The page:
Application of Advanced MRI Techniques to Clinical Trials

Pharmaceutical companies looking to make quicker GO/NO GO decisions about their drugs are increasingly using advanced MRI techniques in their clinical trials. Many of the studies we work on use sophisticated imaging techniques to examine target engagement and to obtain new information about the anatomy being targeted. While some of these techniques will not progress beyond early phase studies, some methods are being used more widely and offer the opportunity for establishing drug efficacy on smaller cohorts of subjects than traditional assessment methods.

The Applications

  • Resting state fMRI and diffusion tensor imaging in Alzheimer's Disease (AD)
  • fMRI for assessment of response to visual stimulus in cerebral amyloid angiopathy (CAA)
  • DCE-MRI for the pharmacokinetic modelling of the synovium and structural MRI for quantifying disease progression in rheumatoid arthritis.
  • Quantification of liver fat content using MRI and spectroscopy

The Challenge

While the specific challenges in setting up and running these projects are dependent on the application, there are some general considerations that must be made.

  • Site Selection

Not all sites will have the technical capability or know-how to produce the required data. It is important to establish this early on, before sites are enrolled on their ability to recruit patients!

  • Acquisition Design

We perform optimization and standardization of sequences across all major vendors using our local imaging centres and experts, prior to rolling out in a study. We consider stability, image quality, suitability for analysis and patient comfort.

  • Project management

Studies using advanced MRI techniques typically require a higher level of engagement with the Sponsor and sites; we like to work in a collaborative way to ensure we meet the study objectives. Project managers, typically with a PhD in imaging science, are assigned to these projects and pull in both in-house experts and our external scientific advisors as necessary.

  • Quality control

Site specific methods for rapid detection of protocol violations, positioning errors, or poor data quality are developed for each study.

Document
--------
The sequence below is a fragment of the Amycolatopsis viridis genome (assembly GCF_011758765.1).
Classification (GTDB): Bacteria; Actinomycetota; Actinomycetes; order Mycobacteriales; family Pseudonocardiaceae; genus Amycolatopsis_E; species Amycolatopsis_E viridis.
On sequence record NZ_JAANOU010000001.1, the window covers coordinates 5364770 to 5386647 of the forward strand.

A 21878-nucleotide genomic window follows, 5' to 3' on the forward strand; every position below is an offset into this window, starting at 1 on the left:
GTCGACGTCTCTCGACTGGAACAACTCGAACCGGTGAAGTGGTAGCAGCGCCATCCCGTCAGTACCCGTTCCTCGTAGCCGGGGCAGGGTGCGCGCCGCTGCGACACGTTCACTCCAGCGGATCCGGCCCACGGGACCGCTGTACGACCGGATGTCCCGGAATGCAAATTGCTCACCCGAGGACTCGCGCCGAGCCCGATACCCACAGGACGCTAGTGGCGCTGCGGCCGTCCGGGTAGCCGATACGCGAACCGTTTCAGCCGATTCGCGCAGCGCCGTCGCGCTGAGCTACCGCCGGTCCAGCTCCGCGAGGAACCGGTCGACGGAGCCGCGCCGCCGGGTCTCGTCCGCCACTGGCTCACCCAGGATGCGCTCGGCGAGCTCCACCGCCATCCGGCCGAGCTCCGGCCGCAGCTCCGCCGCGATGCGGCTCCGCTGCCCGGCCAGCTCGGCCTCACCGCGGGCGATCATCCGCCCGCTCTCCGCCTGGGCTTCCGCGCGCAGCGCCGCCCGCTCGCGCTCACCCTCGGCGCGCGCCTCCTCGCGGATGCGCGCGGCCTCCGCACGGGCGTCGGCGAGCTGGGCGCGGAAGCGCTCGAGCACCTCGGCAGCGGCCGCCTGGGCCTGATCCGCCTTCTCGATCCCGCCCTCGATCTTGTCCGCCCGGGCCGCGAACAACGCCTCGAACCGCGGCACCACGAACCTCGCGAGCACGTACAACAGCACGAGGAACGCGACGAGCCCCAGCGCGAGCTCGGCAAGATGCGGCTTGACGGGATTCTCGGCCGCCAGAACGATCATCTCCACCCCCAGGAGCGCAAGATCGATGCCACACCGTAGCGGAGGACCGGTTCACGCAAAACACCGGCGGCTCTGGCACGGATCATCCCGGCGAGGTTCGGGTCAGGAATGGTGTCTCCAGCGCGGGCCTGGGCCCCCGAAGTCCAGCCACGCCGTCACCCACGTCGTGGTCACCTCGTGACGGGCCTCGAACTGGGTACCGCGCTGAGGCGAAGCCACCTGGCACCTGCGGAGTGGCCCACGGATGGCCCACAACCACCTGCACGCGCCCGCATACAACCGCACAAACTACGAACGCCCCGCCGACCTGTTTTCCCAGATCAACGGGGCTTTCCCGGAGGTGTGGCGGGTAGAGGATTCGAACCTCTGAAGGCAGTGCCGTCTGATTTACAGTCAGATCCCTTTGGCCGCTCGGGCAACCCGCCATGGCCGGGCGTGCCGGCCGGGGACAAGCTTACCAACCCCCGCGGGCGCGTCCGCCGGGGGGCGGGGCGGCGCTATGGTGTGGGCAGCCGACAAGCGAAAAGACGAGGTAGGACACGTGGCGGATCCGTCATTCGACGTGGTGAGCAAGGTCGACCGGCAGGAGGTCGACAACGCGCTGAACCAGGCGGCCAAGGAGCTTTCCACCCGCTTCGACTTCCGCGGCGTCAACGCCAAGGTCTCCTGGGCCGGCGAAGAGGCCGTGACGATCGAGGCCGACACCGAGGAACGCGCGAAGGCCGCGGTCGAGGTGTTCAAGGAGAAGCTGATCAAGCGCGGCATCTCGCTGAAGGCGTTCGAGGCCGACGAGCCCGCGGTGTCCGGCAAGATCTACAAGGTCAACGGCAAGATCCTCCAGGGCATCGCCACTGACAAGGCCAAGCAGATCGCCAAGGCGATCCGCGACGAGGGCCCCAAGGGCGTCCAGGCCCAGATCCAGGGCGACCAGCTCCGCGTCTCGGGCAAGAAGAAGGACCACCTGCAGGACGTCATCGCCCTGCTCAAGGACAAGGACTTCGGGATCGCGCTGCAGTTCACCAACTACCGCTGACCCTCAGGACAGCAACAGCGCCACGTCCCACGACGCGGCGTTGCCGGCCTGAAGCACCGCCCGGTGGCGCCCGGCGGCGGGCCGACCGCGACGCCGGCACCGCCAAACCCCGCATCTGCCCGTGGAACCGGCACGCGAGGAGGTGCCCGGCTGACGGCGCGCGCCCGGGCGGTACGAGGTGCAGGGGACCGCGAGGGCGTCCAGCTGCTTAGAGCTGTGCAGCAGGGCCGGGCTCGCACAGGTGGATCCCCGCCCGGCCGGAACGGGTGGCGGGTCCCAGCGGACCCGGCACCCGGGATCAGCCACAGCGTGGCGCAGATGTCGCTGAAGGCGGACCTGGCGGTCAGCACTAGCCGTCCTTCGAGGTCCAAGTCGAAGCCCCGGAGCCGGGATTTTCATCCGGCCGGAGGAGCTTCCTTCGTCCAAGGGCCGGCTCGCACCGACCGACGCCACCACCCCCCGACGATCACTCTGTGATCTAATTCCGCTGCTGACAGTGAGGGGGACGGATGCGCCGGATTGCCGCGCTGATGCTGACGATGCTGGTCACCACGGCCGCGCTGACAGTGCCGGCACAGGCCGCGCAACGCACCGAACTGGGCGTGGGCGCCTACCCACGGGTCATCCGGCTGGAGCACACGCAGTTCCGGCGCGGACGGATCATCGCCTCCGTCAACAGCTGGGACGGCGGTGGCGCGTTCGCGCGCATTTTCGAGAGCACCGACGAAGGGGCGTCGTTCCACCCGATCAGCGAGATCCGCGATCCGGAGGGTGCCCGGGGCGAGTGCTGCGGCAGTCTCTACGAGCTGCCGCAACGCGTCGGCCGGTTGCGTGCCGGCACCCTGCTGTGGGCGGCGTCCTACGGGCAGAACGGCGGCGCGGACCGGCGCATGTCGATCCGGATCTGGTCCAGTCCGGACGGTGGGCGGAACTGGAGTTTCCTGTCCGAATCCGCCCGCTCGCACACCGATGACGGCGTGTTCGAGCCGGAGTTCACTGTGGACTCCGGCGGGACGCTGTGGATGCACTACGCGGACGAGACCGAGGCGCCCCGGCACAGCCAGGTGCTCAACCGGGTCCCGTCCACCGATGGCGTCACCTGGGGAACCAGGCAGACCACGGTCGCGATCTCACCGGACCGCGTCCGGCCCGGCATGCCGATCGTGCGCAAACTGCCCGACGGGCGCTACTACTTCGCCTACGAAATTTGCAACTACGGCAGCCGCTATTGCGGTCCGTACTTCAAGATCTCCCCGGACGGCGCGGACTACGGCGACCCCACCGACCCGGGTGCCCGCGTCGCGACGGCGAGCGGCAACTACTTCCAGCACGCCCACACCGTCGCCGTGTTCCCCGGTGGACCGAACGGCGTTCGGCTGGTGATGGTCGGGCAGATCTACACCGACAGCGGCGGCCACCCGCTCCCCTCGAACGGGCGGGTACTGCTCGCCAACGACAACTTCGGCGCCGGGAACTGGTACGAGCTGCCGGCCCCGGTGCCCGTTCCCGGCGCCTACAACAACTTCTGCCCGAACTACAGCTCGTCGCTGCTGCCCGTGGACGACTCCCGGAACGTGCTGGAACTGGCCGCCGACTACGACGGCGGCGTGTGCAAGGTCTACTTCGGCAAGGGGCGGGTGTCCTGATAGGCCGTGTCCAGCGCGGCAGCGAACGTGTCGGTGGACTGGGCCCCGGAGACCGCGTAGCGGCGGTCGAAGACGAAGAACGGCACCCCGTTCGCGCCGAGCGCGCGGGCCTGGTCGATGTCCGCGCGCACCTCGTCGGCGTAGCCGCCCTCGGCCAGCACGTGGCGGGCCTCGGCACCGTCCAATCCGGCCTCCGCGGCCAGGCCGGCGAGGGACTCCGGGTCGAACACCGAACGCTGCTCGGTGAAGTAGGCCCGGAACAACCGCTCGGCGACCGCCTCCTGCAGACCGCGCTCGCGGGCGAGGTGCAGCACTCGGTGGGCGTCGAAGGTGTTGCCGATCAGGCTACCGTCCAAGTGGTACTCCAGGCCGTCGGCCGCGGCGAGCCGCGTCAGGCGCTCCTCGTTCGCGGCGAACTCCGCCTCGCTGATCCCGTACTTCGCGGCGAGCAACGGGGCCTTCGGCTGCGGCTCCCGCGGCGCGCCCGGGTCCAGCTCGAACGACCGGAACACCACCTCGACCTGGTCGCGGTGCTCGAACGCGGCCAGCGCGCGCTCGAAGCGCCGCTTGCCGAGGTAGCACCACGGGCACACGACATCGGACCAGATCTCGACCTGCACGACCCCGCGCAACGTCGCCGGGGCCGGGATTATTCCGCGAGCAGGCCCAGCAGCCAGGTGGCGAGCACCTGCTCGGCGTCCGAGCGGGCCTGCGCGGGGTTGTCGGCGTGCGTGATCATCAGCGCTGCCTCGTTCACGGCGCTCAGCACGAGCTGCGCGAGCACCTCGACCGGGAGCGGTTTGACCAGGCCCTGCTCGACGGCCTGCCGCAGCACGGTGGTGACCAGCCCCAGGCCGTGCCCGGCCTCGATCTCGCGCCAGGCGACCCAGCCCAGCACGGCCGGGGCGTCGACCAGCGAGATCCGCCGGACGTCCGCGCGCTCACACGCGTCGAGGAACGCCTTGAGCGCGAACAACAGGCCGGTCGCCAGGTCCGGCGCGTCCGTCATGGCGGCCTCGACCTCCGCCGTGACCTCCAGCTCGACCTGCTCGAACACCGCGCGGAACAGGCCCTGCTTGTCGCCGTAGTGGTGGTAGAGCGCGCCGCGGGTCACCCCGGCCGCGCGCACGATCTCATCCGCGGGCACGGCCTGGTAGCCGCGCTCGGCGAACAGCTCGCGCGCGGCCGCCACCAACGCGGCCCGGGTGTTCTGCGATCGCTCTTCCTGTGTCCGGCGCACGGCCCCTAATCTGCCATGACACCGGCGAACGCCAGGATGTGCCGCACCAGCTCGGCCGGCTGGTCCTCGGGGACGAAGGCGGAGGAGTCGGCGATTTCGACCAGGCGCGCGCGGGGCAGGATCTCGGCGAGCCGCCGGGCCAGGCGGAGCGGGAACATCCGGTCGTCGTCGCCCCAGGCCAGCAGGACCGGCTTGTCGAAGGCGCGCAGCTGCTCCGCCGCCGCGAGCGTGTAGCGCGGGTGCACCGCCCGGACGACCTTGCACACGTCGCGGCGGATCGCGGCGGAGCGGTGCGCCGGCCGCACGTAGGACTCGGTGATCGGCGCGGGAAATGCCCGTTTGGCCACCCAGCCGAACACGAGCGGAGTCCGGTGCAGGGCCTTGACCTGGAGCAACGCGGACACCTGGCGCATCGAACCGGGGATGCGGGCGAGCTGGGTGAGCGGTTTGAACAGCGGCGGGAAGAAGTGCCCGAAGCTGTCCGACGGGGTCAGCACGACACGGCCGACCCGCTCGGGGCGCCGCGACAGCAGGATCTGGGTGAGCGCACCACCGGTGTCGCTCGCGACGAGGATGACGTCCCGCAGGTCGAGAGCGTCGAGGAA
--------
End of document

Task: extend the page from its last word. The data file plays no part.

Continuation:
• Image Analysis

Often the analysis of images requires a bespoke solution tailored to the study endpoints. We will source the appropriate software packages or develop solutions in-house.

Resting State fMRI and Diffusion Tensor Imaging in AD

These MRI techniques provide measures of the connectivity of the brain fibres. IXICO has qualified dozens of sites globally using these techniques and has established QC and analysis pipelines in place to cope with the growing demand for these analysis endpoints. However, there still remains challenges with selecting and training sites to ensure a consistent quality of data and we recommend early engagment with sites to avoid delays to a study.

fMRI to Assess Visual Response in CAA

fMRI is widely used in the research setting to assess a response to various types of stimuli. In this project we focused on applying a visual stimulus to patients with CAA, a disease which is known to affect the visual cortex of the brain. Finding sites with the necessary equipment and know-how is particularly challenging with task based fMRI, as standardization of both the stimulus and sequences is required.

DCE MRI for Rheumatiod Arthritis

Dynamic contrast enhanced (DCE) MRI is increasingly being used to model the concentration of contrast agent as it moves from the blood vasculature to the extra cellular interstitial space. This technique is already widely used in the assessment of anti-angiogenic therapies. Research has indicated that the dynamics of the contrast agent in the synovium in rheumatoid arthritis patients change significantly following administration of disease modifying therapies. For longer term assessment of disease progression, structural MRI is used to quantify bone erosion and bone oedema changes.

Liver Fat Quantification

Percentage fat in the liver can be used as an efficacy biomarker for treatment of conditions such as non-alcoholic steatohepatitis (NASH) and as a safety biomarker for therapies which may have fat deposition as a side effect.  Quantification of the fat accumulation in the liver is currently achieved in the clinic by biopsy analysis. MR imaging (variations on the DIXON method) and spectroscopy provide non-invasive alternatives but imaging fatty liver disease in clinical trials poses several challenges.  In particular, the anatomy of the liver and the surrounding structures can lead to profound artefacts and tight management is needed in multi-centre trials to avoid inconsistency in the data, particularly when the scanning equipment is from multiple vendors.  Proton spectroscopy is a valuable quantitative tool, but it requires careful site selection and training, and the transfer of data in proprietary formats.